Boreal forest catchments: Research sites for global change at high latitudes
- Cite this article as:
- Slaughter, C.W., Glotov, V.Y.E., Viereck, L.A. et al. Water Air Soil Pollut (1995) 82: 351. doi:10.1007/BF01182846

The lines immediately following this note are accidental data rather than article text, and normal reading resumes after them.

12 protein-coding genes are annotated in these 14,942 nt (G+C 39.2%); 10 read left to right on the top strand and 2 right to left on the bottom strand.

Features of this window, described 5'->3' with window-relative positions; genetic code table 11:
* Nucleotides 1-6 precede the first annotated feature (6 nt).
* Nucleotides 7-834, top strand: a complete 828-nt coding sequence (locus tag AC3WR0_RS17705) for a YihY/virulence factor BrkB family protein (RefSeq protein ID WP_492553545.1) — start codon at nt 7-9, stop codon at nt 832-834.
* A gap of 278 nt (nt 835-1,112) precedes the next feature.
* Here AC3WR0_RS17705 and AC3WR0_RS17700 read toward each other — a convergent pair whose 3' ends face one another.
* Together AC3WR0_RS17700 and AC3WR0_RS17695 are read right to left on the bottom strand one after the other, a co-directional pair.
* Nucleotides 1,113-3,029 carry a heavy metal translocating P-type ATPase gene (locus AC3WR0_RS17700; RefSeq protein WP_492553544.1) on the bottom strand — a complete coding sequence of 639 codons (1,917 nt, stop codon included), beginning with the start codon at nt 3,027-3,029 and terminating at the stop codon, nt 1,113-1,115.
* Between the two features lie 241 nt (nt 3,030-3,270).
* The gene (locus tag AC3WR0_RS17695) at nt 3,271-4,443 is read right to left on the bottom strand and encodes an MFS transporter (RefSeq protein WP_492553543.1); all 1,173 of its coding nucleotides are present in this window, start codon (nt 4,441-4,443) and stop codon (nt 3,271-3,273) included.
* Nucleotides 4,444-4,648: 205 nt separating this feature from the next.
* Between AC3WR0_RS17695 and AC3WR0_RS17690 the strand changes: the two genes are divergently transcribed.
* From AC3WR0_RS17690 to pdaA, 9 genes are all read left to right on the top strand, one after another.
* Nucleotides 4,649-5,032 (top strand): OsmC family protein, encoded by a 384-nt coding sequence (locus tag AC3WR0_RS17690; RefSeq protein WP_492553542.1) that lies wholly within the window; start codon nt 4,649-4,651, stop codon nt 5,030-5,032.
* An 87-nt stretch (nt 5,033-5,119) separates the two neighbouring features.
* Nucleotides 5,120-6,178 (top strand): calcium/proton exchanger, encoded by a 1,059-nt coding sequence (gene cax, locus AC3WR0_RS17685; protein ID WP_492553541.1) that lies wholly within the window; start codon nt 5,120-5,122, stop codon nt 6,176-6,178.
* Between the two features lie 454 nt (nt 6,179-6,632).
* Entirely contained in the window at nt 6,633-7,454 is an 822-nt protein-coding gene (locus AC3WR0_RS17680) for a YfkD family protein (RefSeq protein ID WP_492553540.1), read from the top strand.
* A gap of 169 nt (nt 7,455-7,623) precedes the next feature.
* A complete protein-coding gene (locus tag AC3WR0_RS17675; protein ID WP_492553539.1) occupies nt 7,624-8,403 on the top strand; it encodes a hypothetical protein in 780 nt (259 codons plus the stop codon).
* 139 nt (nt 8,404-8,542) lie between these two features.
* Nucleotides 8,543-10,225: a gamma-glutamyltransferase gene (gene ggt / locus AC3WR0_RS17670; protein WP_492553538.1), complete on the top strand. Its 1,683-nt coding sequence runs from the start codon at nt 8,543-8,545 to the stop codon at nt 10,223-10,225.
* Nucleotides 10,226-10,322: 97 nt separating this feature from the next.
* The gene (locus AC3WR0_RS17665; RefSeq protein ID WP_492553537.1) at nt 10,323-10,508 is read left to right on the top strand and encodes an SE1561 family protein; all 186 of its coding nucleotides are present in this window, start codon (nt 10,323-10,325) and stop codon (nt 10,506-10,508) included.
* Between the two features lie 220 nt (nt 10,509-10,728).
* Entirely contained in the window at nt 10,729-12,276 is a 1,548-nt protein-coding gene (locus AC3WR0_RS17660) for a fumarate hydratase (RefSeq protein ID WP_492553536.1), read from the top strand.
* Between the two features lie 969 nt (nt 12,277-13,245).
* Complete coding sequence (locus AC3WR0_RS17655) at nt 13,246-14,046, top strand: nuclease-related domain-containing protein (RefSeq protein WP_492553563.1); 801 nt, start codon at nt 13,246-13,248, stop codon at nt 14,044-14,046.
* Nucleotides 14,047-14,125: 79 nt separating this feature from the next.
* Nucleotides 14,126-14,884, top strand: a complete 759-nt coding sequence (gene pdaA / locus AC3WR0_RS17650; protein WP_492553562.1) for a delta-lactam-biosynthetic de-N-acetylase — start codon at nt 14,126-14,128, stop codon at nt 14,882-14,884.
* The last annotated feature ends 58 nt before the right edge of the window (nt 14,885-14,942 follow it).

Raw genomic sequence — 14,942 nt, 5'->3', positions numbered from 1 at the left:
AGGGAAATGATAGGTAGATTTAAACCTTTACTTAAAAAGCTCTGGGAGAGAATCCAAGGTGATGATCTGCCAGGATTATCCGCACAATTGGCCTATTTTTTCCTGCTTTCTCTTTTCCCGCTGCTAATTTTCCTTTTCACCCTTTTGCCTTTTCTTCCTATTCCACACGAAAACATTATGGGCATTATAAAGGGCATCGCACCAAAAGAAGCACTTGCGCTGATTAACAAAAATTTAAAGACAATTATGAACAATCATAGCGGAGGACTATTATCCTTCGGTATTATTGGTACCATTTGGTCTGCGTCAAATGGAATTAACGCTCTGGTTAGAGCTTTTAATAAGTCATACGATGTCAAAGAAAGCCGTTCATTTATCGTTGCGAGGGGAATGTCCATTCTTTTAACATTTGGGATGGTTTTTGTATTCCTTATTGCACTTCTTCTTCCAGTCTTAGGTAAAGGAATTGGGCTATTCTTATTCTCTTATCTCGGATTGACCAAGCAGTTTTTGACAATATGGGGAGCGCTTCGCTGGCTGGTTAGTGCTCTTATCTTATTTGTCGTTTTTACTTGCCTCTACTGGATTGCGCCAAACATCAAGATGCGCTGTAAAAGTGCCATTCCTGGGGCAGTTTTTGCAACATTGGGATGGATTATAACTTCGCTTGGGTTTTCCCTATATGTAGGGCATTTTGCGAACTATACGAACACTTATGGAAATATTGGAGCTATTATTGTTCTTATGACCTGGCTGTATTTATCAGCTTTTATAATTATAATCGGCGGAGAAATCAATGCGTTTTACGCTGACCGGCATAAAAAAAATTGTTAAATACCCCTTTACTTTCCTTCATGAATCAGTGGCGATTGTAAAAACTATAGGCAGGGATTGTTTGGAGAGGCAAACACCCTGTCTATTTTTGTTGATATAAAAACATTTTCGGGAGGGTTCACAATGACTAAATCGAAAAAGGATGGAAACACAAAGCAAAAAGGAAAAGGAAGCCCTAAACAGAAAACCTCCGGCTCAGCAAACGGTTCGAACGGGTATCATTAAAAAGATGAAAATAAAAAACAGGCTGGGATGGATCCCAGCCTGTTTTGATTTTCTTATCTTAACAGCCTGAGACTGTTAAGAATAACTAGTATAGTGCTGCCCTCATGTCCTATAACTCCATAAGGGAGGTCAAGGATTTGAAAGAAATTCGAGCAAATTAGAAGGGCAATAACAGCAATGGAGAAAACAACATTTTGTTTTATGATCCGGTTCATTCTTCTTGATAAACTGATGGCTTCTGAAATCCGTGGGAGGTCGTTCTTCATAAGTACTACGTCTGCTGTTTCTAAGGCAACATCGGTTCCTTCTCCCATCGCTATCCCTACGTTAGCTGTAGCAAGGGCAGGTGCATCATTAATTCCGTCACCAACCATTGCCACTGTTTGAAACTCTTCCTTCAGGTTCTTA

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Circumpolar subarctic boreal forest ecosystems are subject to change from a variety of agents and processes. Climate warming predicted by many GCMs indicates that regions north of 60°N may be subjected to major warming in coming decades, producing increased permafrost thaw, altered vegetation distribution and biological productivity, and perhaps release of large quantities of stored organic carbon into the global carbon cycle. Research into change in ecosystems can entail use of ecosystem “samples,” i.e., sectors of landscape such as catchments (watersheds) which are representative of the larger ecoregion and available for repeated, long-term measurement and analysis. Boreal forest research and monitoring programs have been established in hydrologically-defined catchments in discontinuous-permafrost regions at 65°N, 148°W in the Yukon-Tanana Uplands of central Alaska, and at 62°N, 158°W in the Kolyma River headwaters of Magadan Oblast, north-eastern Russia. These sites are available for sustained research into global change.